This would be a familiar procedure: There have been about 40 conventions of states in American history—although this one would be the first called to propose constitutional amendments under the authority of the Constitution itself.
Other commentators—predominately, but not exclusively, convention opponents—argue an amendments convention should consist of popularly elected delegates, perhaps allocated by population.
The Constitution itself merely refers to the assembly as a “Convention for proposing Amendments.” So we must look at history to understand how the Founders understood the term.
During the century before the Constitution was drafted, conventions among North American colonies, and later among states, met on average every three or four years. After Independence in 1776, the pace quickened: The Constitutional Convention of 1787 was the 11th interstate gathering in 11 years. All were assemblies of state delegations, operating as ambassadors from their respective states.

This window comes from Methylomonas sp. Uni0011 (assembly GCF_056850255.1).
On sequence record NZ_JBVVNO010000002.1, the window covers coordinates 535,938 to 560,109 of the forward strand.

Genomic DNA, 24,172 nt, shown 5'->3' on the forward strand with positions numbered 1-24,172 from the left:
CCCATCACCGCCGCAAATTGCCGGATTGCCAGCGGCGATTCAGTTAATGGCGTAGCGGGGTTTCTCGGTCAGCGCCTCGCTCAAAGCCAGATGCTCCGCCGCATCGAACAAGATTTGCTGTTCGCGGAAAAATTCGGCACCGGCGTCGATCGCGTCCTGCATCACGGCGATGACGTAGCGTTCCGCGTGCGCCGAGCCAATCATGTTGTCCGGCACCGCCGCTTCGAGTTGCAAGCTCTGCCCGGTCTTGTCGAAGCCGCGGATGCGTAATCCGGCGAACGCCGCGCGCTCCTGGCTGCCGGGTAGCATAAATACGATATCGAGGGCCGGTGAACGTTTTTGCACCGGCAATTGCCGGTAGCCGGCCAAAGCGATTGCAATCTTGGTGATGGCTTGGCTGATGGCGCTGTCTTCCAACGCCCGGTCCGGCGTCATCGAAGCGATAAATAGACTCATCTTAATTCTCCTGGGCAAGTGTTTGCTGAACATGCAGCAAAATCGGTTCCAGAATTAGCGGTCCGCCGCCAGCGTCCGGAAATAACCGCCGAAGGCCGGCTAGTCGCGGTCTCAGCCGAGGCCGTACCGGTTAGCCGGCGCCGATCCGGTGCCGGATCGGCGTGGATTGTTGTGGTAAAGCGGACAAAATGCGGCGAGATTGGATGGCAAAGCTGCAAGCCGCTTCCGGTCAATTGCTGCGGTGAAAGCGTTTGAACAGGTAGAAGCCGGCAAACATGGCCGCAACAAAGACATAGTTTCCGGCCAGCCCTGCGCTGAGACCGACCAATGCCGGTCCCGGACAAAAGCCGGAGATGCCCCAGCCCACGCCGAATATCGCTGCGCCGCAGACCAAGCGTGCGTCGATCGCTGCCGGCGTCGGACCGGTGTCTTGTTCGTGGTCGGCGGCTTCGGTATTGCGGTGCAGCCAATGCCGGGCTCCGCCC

The delegates were officially called “commissioners” and the meetings dubbed either “conventions of the states” or by some well-recognized synonym.
The fact that the founders knew only of the “convention of the states” model of interstate meeting suggests strongly they intended an amendments convention to work the same way. The new study shows how the “convention of states” approach fits within the Constitution they drafted and approved.